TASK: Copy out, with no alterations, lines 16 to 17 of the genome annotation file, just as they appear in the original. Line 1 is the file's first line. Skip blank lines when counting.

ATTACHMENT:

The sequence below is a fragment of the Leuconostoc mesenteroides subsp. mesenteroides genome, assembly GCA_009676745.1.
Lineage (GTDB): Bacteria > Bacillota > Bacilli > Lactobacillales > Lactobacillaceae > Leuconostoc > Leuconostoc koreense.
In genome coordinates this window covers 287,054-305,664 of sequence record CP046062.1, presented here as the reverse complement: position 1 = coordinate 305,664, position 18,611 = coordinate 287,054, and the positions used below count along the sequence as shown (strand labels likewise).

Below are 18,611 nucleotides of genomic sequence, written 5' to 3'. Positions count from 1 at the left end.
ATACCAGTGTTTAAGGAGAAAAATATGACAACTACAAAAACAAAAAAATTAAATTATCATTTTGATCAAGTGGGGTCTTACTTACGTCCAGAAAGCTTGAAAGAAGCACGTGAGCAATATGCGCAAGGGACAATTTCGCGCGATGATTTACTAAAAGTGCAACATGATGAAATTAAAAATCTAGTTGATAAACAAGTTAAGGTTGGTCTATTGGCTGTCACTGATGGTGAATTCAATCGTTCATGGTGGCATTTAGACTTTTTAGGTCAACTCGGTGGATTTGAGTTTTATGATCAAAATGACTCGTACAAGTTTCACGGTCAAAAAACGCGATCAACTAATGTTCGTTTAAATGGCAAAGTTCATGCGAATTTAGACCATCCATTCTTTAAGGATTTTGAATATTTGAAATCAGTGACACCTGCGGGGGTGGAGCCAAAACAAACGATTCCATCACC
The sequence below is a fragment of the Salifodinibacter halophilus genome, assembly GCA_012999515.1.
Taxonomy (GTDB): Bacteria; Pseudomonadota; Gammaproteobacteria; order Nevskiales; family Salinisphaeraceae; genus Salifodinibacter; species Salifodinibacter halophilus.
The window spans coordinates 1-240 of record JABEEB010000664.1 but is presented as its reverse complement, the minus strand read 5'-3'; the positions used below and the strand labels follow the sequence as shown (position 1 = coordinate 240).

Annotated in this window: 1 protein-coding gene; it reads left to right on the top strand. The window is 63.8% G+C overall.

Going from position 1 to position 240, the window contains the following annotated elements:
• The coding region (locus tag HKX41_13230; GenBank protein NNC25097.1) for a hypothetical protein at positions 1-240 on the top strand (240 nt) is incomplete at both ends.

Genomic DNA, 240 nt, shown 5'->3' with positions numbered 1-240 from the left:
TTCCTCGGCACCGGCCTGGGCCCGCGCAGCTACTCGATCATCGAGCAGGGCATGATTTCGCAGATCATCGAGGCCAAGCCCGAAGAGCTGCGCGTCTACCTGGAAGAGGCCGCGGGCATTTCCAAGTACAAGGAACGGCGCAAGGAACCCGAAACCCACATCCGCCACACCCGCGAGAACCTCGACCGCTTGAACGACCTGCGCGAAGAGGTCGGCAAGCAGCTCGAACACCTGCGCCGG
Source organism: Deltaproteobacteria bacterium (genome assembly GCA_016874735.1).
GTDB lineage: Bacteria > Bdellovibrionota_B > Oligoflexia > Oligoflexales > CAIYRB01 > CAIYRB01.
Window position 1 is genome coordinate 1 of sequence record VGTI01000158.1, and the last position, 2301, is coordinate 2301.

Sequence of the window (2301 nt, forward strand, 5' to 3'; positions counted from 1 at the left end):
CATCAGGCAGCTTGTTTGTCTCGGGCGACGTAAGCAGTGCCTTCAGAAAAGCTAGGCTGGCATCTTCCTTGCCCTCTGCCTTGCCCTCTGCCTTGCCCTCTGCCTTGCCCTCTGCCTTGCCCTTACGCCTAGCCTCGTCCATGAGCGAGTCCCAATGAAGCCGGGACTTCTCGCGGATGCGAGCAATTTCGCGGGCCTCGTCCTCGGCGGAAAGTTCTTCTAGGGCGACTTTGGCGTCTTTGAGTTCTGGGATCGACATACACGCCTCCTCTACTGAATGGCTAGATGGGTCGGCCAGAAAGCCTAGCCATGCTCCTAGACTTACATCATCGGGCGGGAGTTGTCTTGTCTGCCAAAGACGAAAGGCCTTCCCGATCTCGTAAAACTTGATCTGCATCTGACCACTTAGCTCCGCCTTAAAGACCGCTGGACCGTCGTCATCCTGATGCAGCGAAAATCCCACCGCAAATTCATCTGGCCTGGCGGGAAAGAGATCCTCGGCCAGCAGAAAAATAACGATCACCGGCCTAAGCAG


Window position 1 is genome coordinate 1 of sequence record VGTI01000158.1, and the last position, 2301, is coordinate 2301.

Sequence of the window (2301 nt, forward strand, 5' to 3'; positions counted from 1 at the left end):